Family Strengthening / Social Services
Race and Equity
At the beginning of this year, the Community Collaborative of Tahoe Truckee (CCTT) partnered with Franklin Hysten of Blaze Consulting to offer a three-part training series focused on racial equity. In the first two workshops, partners gained insight into what it will mean to be an ally to others in the work of antiracism, including how to create more safe spaces for diverse opinions and voices during meetings.
Next steps include planning and raising funds for a fall cohort of On the Verge training for Black, Indigenous and People of Color (BIPOC) professionals, as well as exploring the development of a professional network for BIPOC.
CCTT is on an active journey to ensure that operations, governance and programming of the Collaborative and partner agencies are driven by equity and dismantling structural racism. We are committed to bringing training, resources, and tools to partners at our monthly Resource Sharing Meetings.
Our (anonymous) training participants shared the following feedback:
I am so grateful for Franklin’s expertise and facilitation. The breakout rooms were great, and I am fully supportive of providing more professional spaces for BIPOC leaders in our community!
This training was very informative and helped me to put into perspective what is the meaning of race equity.
I’ve been to a lot of DEI trainings. This one was powerful with the bilingual facilitation and racial affinity group breakout rooms. I appreciated that after the breakout, BIPOC voices were centered.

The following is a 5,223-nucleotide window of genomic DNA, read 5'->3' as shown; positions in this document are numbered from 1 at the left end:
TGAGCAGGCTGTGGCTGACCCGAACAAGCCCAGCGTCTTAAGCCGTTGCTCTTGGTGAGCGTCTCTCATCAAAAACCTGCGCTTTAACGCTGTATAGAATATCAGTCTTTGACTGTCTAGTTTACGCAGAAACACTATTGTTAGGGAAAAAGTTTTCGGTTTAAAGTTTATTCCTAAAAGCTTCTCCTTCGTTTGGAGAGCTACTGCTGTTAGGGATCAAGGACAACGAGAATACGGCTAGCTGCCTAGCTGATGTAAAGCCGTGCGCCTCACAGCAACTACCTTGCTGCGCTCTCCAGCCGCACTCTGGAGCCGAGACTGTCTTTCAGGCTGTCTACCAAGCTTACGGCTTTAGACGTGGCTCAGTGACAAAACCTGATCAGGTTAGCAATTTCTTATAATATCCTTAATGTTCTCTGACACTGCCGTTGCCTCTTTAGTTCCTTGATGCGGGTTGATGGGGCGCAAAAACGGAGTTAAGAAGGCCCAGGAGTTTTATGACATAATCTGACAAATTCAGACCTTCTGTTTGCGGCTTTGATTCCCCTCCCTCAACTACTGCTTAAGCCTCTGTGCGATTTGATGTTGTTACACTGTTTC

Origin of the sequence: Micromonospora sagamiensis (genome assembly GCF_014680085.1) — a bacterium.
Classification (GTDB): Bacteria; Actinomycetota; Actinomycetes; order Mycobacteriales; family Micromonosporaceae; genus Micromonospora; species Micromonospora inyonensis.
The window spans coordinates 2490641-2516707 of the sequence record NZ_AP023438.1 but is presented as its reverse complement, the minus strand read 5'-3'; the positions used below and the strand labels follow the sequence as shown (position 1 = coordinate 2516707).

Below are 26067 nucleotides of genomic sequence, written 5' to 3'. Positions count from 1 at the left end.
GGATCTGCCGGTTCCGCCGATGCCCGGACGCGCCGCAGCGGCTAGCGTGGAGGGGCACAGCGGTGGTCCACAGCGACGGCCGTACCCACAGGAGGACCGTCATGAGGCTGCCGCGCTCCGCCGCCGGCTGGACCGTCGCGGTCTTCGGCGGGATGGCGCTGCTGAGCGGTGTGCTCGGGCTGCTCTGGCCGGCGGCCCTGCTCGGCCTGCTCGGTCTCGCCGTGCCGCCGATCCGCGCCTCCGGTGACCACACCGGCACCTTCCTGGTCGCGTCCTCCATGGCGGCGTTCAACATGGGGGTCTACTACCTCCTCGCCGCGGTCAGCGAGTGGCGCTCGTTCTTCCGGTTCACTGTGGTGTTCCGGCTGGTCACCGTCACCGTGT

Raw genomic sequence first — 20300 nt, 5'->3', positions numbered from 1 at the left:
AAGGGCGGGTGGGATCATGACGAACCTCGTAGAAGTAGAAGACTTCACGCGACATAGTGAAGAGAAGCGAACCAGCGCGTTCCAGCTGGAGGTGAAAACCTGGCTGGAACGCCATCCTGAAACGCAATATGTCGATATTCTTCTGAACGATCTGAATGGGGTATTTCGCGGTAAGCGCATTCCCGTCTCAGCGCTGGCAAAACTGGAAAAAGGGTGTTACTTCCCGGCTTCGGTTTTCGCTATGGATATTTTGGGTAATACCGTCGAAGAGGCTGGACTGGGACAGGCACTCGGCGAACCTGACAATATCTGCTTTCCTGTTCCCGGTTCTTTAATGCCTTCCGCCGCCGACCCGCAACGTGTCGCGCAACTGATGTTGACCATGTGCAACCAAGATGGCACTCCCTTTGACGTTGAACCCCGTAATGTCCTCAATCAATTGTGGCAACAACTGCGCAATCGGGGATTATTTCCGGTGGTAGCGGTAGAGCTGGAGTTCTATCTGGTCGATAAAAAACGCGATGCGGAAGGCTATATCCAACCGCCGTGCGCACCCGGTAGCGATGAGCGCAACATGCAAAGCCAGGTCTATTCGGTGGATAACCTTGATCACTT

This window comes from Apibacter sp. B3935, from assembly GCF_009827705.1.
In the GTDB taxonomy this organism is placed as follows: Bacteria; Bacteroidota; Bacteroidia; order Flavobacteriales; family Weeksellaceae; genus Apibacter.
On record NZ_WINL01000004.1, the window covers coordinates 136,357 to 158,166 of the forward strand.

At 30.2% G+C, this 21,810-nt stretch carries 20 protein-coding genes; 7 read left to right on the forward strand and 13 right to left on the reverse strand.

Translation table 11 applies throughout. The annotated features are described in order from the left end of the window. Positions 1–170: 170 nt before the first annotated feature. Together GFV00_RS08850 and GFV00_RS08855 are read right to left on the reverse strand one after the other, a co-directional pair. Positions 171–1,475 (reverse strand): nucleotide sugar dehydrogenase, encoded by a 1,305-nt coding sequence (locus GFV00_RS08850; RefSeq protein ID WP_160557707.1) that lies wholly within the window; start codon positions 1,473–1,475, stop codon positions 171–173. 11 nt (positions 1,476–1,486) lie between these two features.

211 & COAD
One of the main benefits of having a COAD in our community is to be a liaison between emergency services and our strong nonprofit, faith-based and business sector. When we communicate and collaborate effectively during all phases of a disaster, we can increase resiliency in our communities.
Anne Rarick COAD Manager, Connecting Point 211
As we moved through one of the snowiest winters in recorded history, local public and nonprofit partners were continuously called upon to ensure roads were safe, local businesses remained open, and our most vulnerable community members were sheltered and fed. The recently established COAD (Community Organizations Active in Disaster), under the umbrella of Connecting Point 211:
- Coordinated a sandbag assistance program
- Supported avalanche survivors’ navigation of Red Cross programs
- Stayed in close communication with the county Office of Emergency Services to ensure community access to timely and accurate information
Residents prepare for potential atmospheric-river flooding. Photo credit: Amy Lyons
By dialing “211,” community members were able to access life saving resources. The COAD is a shining example of a public-private partnership, and is supported by the Tahoe Truckee Community Foundation, Nevada and Placer counties, the Town of Truckee and Connecting Point 211.